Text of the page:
The Brazil women are asking for a raise in their daily expense stipend from the current $35 (US) when playing abroad; a restoration of the team cook, a position that was left vacant at the start of the year as a cost-cutting measure (supposedly the absence of typical Brazilian foods like beans while the team were in China lengthened Formiga’s recovery time from leg cramps); and a greater number of matches for the national team, which currently has nothing scheduled until April.
At the conclusion of the letter, the players said that they have fulfilled their duty and have always given the maximum for the national team, Globo reports. The letter ends with the following phrase, in capital letters: “We need support”.
This raises a local and a broader point: more widely, once again there is evidence for why FIFA needs to pay players directly at the World Cup, to ensure they are paid on a fair and timely bass.
The local point is that the CBF, under Ricardo Teixeira’s corrupt leadership, is doing a remarkable disservice to one of the greatest women’s national teams of all time, missing a massive opportunity to use the starpower, skill and style of the likes of Marta to develop women’s soccer domestically in Brazil.
Brazil’s president Lula, following the World Cup pay dispute in 2007, made the same point:
“I think we have to prepare other matches. In other words, these girls can’t play only every four years or play now and then,” he said.
“I think these girls, who are not as valued as they should be by the entities that deal with women’s sports in Brazil, need to raise their heads and know that we are at the beginning a very long process and that they are valued, and have made Brazil proud.”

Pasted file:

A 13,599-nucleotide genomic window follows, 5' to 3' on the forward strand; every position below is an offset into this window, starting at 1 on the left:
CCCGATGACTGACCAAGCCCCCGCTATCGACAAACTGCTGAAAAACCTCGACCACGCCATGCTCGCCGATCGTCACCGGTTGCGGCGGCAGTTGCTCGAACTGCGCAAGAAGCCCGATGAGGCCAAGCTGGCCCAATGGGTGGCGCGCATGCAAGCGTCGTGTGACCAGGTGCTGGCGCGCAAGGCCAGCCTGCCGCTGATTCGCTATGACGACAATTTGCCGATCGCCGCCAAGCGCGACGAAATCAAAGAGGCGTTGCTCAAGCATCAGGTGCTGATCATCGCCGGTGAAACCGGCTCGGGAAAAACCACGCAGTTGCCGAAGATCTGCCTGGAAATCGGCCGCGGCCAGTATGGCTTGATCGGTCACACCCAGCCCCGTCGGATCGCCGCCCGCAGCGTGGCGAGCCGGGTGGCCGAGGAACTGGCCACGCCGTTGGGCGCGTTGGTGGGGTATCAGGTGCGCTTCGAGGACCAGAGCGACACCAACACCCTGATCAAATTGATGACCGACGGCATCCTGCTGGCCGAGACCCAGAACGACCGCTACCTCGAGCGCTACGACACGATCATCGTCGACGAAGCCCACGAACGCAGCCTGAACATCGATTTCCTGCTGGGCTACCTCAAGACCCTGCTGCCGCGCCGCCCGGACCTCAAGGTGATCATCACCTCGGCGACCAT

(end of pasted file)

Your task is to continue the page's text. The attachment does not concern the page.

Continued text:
It appears, three years on, little has changed. Brazil’s top players are abroad; there is no domestic league (a national cup competition, Copa do Brasil de Futebol Feminino, has at least been created, upon FIFA’s request); and the Brazilian women’s national team is essentially disbanded aside from major tournaments. It may well reassemble and perform well at next year’s Women’s World Cup in Germany, given the talent it still has now, but how it will fair in the future given the lack of investment in the sport that is showing at youth international level is seriously open to question. This is a tremendous waste of an opportunity by the CBF (who are, unlike national associations in many countries, more than rich enough to be unable to claim poverty as an excuse for not developing the sport).
There is no doubt women’s soccer in Brazil has made extraordinary progress since the 1970s, when even playing the game was illegal for Brazilian women. Yet at the same time, Brazil risks falling behind the rest of the world as the next Marta still faces an uphill battle to play the game.